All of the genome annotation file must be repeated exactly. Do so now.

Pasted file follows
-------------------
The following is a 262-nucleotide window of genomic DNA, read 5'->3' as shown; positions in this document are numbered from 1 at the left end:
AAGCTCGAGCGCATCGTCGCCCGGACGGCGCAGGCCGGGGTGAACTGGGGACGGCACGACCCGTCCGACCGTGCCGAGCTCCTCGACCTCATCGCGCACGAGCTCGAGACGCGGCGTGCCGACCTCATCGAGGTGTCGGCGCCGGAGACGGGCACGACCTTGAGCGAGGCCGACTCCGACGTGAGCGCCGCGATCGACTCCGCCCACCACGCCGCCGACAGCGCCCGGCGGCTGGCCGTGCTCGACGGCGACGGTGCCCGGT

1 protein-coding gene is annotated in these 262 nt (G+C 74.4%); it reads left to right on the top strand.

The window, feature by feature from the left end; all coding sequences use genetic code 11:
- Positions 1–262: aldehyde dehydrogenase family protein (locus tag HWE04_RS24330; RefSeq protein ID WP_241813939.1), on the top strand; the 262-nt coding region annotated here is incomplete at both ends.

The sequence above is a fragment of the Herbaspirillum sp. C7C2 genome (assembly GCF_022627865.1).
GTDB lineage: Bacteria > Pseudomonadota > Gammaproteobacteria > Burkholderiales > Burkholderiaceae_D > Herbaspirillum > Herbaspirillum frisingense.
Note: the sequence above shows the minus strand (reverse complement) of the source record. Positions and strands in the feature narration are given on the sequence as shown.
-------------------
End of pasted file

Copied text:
The following is a 262-nucleotide window of genomic DNA, read 5'->3' as shown; positions in this document are numbered from 1 at the left end:
AAGCTCGAGCGCATCGTCGCCCGGACGGCGCAGGCCGGGGTGAACTGGGGACGGCACGACCCGTCCGACCGTGCCGAGCTCCTCGACCTCATCGCGCACGAGCTCGAGACGCGGCGTGCCGACCTCATCGAGGTGTCGGCGCCGGAGACGGGCACGACCTTGAGCGAGGCCGACTCCGACGTGAGCGCCGCGATCGACTCCGCCCACCACGCCGCCGACAGCGCCCGGCGGCTGGCCGTGCTCGACGGCGACGGTGCCCGGT

1 protein-coding gene is annotated in these 262 nt (G+C 74.4%); it reads left to right on the top strand.

The window, feature by feature from the left end; all coding sequences use genetic code 11:
- Positions 1–262: aldehyde dehydrogenase family protein (locus tag HWE04_RS24330; RefSeq protein ID WP_241813939.1), on the top strand; the 262-nt coding region annotated here is incomplete at both ends.

The sequence above is a fragment of the Herbaspirillum sp. C7C2 genome (assembly GCF_022627865.1).
GTDB lineage: Bacteria > Pseudomonadota > Gammaproteobacteria > Burkholderiales > Burkholderiaceae_D > Herbaspirillum > Herbaspirillum frisingense.
Note: the sequence above shows the minus strand (reverse complement) of the source record. Positions and strands in the feature narration are given on the sequence as shown.